Wednesday, October 23, 2013

The Hardest Job in Direct Support

I have recently had occasion to meet with and talk with people who supervise and manage direct support professionals. From Portland, Oregon to Portland Maine, I have heard stories of great wonder and stories from hell.  The common theme throughout most of these stories is quite the same.  It is clear that frontline supervisors in the field of direct support have the hardest jobs of all the ranks. Let me explain.

Sherry  (her real name I will change to protect confidentiality) is a manager of a group home somewhere in New England.  She was telling me of a recent time when she was faced with an upcoming state licensing survey of the group home she managed, the training a new DSP, the ongoing support of a person who was in end-of -life care and also a personal issue that seeped into her work.  She indicated that the problem she faces each day that gives her the most concern is hoping that the people in the group home she oversees are "happy".  Sherry admitted to feeling overwhelmed at the impossible task of answering to so many people.  I listened and realized something.

I talk often about the most important people in the system, the people we support and the direct support professionals.  Yes, they are.  However, in the last few weeks, after meeting with hundreds of frontline supervisors, I can conclude this.

Frontline supervisors and managers of direct support professionals have the HARDEST job in direct support.  More power to them.  I hope that in the next few years as standardized frontline competencies unfold that we take some moments to thank the people who have the HARDEST job in direct support. 

Sunday, September 8, 2013

T'was The Night Before DSP Week 2013!!!

Sample of NADSP Code of Ethics Shirt designed by our good friend Mary Lawson of Nebraska...see

T’was the night before National DSP Recognition Week 2013, 
when all through the house

Not a creature was stirring, not even a mouse;

The MARs were hung by the chimney with care,

In hopes that State Surveyors soon would be there;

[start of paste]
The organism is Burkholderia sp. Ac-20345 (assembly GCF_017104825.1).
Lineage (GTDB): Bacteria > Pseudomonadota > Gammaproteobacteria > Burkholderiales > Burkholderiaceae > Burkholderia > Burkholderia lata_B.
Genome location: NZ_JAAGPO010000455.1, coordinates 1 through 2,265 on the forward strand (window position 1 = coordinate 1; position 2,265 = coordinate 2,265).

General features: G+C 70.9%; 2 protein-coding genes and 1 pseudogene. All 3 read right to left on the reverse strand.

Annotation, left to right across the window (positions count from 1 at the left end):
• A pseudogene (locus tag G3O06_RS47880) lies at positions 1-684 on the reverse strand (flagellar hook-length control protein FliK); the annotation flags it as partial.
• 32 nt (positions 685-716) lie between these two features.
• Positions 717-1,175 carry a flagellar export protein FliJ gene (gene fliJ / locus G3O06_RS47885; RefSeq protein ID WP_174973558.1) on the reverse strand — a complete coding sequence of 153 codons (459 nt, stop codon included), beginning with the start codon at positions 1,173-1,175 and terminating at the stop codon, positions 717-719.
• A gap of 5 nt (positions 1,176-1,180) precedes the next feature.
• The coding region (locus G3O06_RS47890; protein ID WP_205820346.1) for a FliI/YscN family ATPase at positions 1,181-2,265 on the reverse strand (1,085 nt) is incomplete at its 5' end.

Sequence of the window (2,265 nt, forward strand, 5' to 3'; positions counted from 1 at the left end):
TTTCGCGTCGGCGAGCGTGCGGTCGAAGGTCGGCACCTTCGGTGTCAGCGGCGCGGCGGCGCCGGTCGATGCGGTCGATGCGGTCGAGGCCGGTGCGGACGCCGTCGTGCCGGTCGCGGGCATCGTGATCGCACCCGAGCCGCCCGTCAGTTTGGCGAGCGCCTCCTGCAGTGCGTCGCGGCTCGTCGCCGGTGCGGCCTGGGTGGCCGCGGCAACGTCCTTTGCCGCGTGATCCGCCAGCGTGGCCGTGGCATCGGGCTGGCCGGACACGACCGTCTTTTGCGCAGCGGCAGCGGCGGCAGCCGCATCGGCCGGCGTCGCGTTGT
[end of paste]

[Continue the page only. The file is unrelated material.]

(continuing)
The people supported were nestled all snug in their beds,

While visions of ethical DSPs danced in their heads;

And the House Manager in her 'kerchief, and I in my jeans,

Had just settled down to fix the Cuisinart food chopping machine.

When out on the lawn there arose such a clatter,

I sprang from the chair to see what was the matter.

Away to the window I flew like a flash,

Tore open the shutters and threw up the sash.

The Executive Director had pulled the Fire Alarm,

And I knew I was not going to be able to eat my Eggplant Parm,

When, what to my wondering eyes should appear,

But a bunch of other DSPs from behind the rear,

With a little old driver, so lively and quick,

I knew in a moment it must be DSP Nick.

More rapid than tweets his peers they came,

And he whistled, and shouted, and called them by name;

"Now, DSP, Dasher! now, DSP Dancer! now, DSP Prancer and DSP Vixen!

On, DSP Comet! on DSP Cupid! on, DSP Donder and DSP Blitzen!

To the top of the porch! to the top of the wall!

Now take care and support the people in the Fire Alarm Drill"

As dry leaves that before the wild hurricane fly,

When DSPs meet with an obstacle, mount to the sky,

So up to the house-top the Direct Support Professionals they flew,

With the knowledge of ethics and DSP competencies too.

And then, in a twinkling, I heard in the garage.

The sound of DSPs documenting this barrage.

As I drew in my head, and was turning around,

Down the chimney DSP Nick came with a bound.

He was dressed according to the agency policy from his head to toe,

And something he thought that all DSPs should know;

A DSP Work sample was under his arm,

And he looked like a farmer tending his farm.

His eyes -- how they twinkled! He knew he was to be credentialed!